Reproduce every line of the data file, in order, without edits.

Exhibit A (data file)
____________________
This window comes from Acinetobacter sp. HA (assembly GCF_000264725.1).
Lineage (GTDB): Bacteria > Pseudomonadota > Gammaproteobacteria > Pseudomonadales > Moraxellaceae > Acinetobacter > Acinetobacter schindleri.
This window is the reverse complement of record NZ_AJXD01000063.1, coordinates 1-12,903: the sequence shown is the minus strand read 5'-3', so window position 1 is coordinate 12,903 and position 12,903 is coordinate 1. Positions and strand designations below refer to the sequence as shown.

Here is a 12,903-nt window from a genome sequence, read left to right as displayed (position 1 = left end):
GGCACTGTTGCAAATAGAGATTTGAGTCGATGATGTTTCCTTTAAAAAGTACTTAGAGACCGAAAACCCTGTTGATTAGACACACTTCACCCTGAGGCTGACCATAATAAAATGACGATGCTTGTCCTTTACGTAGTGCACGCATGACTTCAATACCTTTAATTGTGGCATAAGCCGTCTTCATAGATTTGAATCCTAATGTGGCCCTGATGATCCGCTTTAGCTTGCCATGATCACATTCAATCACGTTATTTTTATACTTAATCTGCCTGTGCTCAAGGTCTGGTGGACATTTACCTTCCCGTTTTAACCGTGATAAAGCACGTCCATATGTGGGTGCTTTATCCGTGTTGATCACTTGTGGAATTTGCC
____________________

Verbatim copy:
This window comes from Acinetobacter sp. HA (assembly GCF_000264725.1).
Lineage (GTDB): Bacteria > Pseudomonadota > Gammaproteobacteria > Pseudomonadales > Moraxellaceae > Acinetobacter > Acinetobacter schindleri.
This window is the reverse complement of record NZ_AJXD01000063.1, coordinates 1-12,903: the sequence shown is the minus strand read 5'-3', so window position 1 is coordinate 12,903 and position 12,903 is coordinate 1. Positions and strand designations below refer to the sequence as shown.

Here is a 12,903-nt window from a genome sequence, read left to right as displayed (position 1 = left end):
GGCACTGTTGCAAATAGAGATTTGAGTCGATGATGTTTCCTTTAAAAAGTACTTAGAGACCGAAAACCCTGTTGATTAGACACACTTCACCCTGAGGCTGACCATAATAAAATGACGATGCTTGTCCTTTACGTAGTGCACGCATGACTTCAATACCTTTAATTGTGGCATAAGCCGTCTTCATAGATTTGAATCCTAATGTGGCCCTGATGATCCGCTTTAGCTTGCCATGATCACATTCAATCACGTTATTTTTATACTTAATCTGCCTGTGCTCAAGGTCTGGTGGACATTTACCTTCCCGTTTTAACCGTGATAAAGCACGTCCATATGTGGGTGCTTTATCCGTGTTGATCACTTGTGGAATTTGCC